The forward-looking new orders index jumped, but growth in employment eased, the ISM report showed.
The news comes on the heels of a comparable report on Monday for U.S. manufacturing that was surprisingly strong - another sign of resiliency as Americans prepare to head to the polls for next month's presidential election.
"It looks more like things are heading in the right direction," said William Larkin, fixed income portfolio manager at Massachusetts-based Cabot Money Management. "It is this new reality - we don't have robust growth, we just have very moderate growth."
The ADP National Employment Report, meanwhile, showed private sector companies added 162,000 jobs in September against the 143,000 expected. Still, the August figure was revised down from 201,000 to 189,000.
Economists often refer to the ADP report to fine-tune their expectations for the highly anticipated official payrolls numbers, due on Friday, though it is not always accurate in predicting the outcome. That report is expected to show job growth improved slightly, with employers adding 113,000 jobs.
To kick-start hiring, the U.S. Federal Reserve last month waded deeper into uncharted policy territory with a third and potentially massive program of asset purchases.
THE KNOCK-ON EFFECT
While the U.S. economy has managed to deflect some of the huge uncertainty emanating from Europe, Asian countries that rely heavily on exports to rich Western peers have not fared so well.
China's official services PMI fell to its lowest point since November 2010, as slow growth in manufacturing finally began to feed through to the rest of the economy.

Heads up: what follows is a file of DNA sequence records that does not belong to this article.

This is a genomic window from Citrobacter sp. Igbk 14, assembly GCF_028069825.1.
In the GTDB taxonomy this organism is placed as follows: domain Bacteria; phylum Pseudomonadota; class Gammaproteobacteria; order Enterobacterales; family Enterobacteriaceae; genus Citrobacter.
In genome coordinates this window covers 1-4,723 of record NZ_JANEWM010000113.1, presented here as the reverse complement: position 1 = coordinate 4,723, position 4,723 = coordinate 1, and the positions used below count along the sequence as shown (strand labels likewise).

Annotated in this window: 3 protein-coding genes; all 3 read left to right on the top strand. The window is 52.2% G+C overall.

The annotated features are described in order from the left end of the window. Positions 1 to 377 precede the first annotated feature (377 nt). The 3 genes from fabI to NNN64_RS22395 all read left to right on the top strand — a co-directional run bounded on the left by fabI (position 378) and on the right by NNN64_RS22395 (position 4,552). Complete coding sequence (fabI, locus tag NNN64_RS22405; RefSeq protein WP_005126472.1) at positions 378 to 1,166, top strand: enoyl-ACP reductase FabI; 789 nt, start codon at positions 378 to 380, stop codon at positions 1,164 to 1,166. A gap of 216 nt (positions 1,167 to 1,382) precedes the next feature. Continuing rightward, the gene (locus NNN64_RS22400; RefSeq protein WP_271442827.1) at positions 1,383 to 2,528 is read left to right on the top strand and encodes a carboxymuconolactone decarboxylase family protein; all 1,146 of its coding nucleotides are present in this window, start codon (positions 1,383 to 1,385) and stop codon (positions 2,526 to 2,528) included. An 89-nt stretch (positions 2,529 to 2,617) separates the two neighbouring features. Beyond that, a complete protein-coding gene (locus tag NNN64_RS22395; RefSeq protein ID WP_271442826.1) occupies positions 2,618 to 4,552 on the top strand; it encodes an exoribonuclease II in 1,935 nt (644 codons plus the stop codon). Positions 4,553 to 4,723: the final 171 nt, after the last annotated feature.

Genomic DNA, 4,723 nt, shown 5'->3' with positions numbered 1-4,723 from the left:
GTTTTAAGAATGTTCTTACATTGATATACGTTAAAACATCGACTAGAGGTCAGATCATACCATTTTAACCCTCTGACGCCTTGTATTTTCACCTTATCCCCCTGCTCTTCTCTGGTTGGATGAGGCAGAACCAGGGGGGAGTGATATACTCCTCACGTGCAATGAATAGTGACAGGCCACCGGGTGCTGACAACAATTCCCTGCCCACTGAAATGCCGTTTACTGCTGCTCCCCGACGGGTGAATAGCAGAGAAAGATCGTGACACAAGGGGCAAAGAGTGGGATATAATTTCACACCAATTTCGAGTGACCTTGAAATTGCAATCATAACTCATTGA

Weak construction services and transport, as well as lackluster new orders overall, pushed the PMI to 53.7 in September from 56.3 in August, signaling economic growth will slow for a seventh quarter.
A Reuters poll last month forecast China's annual economic growth could ease to 7.4 percent in the third quarter, before picking up to 7.6 percent in the final three months. That would likely leave growth for 2012 below 8 percent, its lowest in more than a decade.
News Australia's trade deficit blew out to its widest in 3-1/2 years in August provided a further reminder of the knock-on effect of the uncertainty emanating from Europe, via China.
Falling prices for iron ore and coal ate into export earnings, just the latest sign of how China's slowdown is hurting resource-rich Australia.
Wednesday's data showed the deficit on goods and services yawned out to A$2.03 billion ($2.1 billion) in August, from a revised A$1.5 billion in July. That was far beyond forecasts of a A$700 million shortfall and the largest deficit since March 2008.
"It means the current account deficit will blow out in the quarter and the trend is clearly for further deterioration," said Su-Lin Ong, a senior economist at RBC Capital Markets.
(Additional reporting by Lucy Hornby in Beijing and Wayne Cole in Sydney; Editing by Jeremy Gaunt and Chizu Nomiyama)